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About The Oregon statesman. (Salem, Or.) 1916-1980 | View Entire Issue (Oct. 19, 1919)
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General Committee, After AH
Day Session Hits Upon Ten
tative Scheme to Be Submit-
ted to Industrial Groups .:
BIG STUMBLING BLOCK
Barrett Say Farmers Will
Snpport Labor for Co
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WASHINGTON. Oct. 18. A tenta
tive agreement on collectiTe bargain
ing was! reached by the general com
mittee of the national Industrial con
ference tonight after an all-da v sea
son. ' Committee members will con
lolt with their groups tomorrow and
final action on framing a report to
the conference will be taken by the
general committee tomorrow night.
'The agreement was ' reached by
taking the declaration" of the public
and labor groups as a basis and add
ing to the sentence recognizing the
right of wage earners to organize "In
trade; and labor" anions" the words
"shop and other Industrial assoc j
Uons." - ; -
12 Principles Listed.
. The tentative declaration retained
the. form of the original and was
broken up Into . 12 different parts,
each item stating specific principle,
lo. order to be readily subject to
The discussion in committee which
totalled) eight hours, hinged almost
entirely on the right of "outsiders"
to represent employes In negotiations
with employers. j- S
Farmers for Bargaining.
In a statement today, C. S. Bar
rett, president of the farmers' na
tional cooperative union andja mem
ber of the employers' group, declar
ed agriculture, generally would "sup-
(Continued on page 3.)
'-' "' "" 11 "J mirp ii w nil. . j- wi in .. )i
Seven Big Specials
; Dress Goods --Suitings
Woman's Reward For Her
Everlasting Vigilance .
! Fabrics like these areseldom found on bargain tables now-a-days.
All wool Serpes, for instance, with the good old
time quality in them that makes one forget there ever was
a war and high prices. If you don't need them yourself,
; buy a dress for mother or seme one you can ft afford to
pass them up. H - I
i At Yard 50c:
Several piece of 3d inch heavy cot- ',
ton checks ami Plaid, also (Hie piece ,
of all-wool, black dress goods.
At Yard 65c: .
Fmir piecen of 3.1 Inch Illfih Finish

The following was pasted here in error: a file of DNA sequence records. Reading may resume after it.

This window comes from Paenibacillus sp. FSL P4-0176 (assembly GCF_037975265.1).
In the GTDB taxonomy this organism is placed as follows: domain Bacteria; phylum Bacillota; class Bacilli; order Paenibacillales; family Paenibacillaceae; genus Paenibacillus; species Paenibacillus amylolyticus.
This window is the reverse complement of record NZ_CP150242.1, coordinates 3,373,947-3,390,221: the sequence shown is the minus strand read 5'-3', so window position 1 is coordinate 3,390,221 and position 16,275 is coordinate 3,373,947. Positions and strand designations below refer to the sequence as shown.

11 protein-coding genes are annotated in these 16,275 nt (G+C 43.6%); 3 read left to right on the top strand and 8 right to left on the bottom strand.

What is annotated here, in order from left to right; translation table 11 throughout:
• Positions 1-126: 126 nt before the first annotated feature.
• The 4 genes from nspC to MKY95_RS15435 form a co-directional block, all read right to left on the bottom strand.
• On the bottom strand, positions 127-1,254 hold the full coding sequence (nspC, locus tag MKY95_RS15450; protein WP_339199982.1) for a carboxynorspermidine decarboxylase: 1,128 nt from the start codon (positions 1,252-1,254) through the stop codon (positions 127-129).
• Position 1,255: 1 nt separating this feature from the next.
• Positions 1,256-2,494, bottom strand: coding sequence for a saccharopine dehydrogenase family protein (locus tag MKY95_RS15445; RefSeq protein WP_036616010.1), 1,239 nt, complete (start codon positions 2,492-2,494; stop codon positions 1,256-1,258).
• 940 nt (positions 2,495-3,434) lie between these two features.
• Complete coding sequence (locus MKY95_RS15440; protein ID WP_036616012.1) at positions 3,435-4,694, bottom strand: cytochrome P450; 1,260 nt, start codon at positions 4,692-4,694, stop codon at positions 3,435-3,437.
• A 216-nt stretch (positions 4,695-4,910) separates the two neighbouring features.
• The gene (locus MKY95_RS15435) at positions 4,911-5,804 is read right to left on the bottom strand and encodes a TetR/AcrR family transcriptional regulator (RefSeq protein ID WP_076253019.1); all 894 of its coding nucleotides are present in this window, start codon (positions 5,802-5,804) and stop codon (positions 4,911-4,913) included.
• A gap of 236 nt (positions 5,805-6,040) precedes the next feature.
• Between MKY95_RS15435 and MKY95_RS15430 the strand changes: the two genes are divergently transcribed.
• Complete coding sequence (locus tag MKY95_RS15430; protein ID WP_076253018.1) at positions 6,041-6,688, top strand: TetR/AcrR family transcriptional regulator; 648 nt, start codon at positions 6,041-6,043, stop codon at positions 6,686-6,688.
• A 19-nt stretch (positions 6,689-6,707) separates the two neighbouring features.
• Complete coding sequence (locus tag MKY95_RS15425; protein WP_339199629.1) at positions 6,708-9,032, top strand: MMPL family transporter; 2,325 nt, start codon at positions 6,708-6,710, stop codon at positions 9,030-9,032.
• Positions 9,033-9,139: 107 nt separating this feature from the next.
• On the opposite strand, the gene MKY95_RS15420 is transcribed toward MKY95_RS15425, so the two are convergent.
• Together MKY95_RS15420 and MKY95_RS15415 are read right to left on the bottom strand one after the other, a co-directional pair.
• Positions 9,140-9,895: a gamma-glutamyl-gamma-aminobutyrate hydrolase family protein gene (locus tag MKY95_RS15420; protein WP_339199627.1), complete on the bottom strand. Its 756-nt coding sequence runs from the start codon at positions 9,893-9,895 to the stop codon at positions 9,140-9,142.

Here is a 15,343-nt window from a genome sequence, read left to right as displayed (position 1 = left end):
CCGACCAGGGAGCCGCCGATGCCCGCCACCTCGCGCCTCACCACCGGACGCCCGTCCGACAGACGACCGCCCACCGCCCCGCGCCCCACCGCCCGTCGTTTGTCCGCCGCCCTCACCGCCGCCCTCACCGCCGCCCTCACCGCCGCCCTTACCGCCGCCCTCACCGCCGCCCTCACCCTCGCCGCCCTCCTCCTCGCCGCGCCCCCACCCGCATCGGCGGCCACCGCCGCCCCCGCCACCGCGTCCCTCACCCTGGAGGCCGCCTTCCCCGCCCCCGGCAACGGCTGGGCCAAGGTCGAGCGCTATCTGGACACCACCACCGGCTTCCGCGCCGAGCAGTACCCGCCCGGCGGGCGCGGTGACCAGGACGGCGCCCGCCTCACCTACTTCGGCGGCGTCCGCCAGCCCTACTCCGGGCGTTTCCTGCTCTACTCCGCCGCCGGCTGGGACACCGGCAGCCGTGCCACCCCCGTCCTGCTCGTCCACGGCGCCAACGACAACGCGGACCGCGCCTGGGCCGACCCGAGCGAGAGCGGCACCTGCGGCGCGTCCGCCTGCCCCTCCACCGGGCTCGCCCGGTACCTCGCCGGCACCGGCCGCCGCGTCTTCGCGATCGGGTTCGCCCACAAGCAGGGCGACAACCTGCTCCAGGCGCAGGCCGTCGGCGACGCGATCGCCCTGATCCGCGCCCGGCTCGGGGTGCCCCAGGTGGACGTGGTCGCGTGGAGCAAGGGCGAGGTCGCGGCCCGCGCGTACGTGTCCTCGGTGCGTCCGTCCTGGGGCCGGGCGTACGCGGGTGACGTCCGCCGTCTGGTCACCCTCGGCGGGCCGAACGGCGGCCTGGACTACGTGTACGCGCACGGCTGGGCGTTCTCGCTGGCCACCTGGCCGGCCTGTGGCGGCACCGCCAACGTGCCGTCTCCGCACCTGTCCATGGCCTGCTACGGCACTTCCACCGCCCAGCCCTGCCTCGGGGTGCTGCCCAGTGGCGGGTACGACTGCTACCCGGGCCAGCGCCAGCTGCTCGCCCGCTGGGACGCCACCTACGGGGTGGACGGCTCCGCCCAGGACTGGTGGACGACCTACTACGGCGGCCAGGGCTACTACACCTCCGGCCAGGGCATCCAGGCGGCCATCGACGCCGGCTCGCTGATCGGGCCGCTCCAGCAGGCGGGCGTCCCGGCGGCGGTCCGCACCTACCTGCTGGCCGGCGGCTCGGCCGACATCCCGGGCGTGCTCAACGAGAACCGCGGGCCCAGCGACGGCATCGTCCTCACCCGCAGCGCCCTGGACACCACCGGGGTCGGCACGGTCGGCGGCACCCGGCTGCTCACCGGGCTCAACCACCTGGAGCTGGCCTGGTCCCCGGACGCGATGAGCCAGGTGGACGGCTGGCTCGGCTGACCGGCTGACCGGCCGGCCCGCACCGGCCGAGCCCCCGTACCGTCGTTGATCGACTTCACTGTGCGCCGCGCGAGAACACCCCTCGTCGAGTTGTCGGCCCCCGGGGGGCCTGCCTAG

; I'otton Cabardfnes In plain colors of '
brown, green, iray and ' wine.
At Yard $1.25:
Two piece,, of 40 and 42 Inch black
Crkpine. Kuitin of esceitentUuality.
. At Yard $1.45:
inch wide. All wool black coating
wrge 51 '.Indian ide, also one piece
in Mahogany tdiade 48 in. wide.
At Yard $1.85:
Tw plecen of 52-inch ray MripeI
Tailor Kuilings, a 5tinch olive drah
herringbone -and . t 56-lnch brown
Serge . Suiting, make up thlt lot of
blah claw Fabrics. !
See Our Coating Plushes
I. W. W. GETS PEN TERM
VERDICT IN "20 M-NUTES
pAVEXWDRTH, Kan.. Oct.
1SJ Petro Fierre, a member of
the I: w. W . was found guilty
byl a Jury in the federal court
htk today on r charge of threat
ening the life of President,-"Wilson.
He was, sentenced to serve
three f and ouc-hair years In? the
federal penitentiary here and
upon Ji is giving notice of appeal.
Dcntx was .fixed at S7000. Th
enact -.was leached m ZO ruu
Nearly $500 Worth of Beer
Berries Stolen Carbur
.now crv.u-s the lop thief. Some
8:icn miscreant slyly vo:med his
way into the warehouse on the farm
of T. B. Jones in Mission bottom in
J which a lot of hops are slofecG '.lions
v ooi inns . i)ounu, ne present
market price, are worth about $160
a bale. Sc the muscular robber
caimjy took possession of three bales
of the golden, aromatic beer' ber
ries and scampe:d away into the
darkness1 to' a destination not yet
discovered ""The, lot had already
oeen sold for 8 1 cents a pound.
Talk about pilfering! i a nervy
thief entered the! Implement shed
on the ranch owned by the Jerman
brothers in South Bottom, and skill
fully removed the carburetor from
their Cleveland t:-actor and carried I
it away.- It will cost about...! 65 to
replace the" stolen part with a new
one. No" trace of the light-fingered
machinist has yet been discovered.
Australian Chaplain Is Pat
I Under Guard at Irish Post
.J be BUN. Oct. 18. Father O Don
ne), a. chaplain of Australian force?
was arrested today and confined un
der tarmed guard in the Richmond j
barracks. No reason was given.
At Yard 75c : ' '
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A pmhI collection consisting of mixed
(iranttes and Mohair plain and
'stripes-i several pieces of all moo!
wrjres In browns, red and black, all
36 Inches wide. There in also a 42
inch black Mohair that sold regularly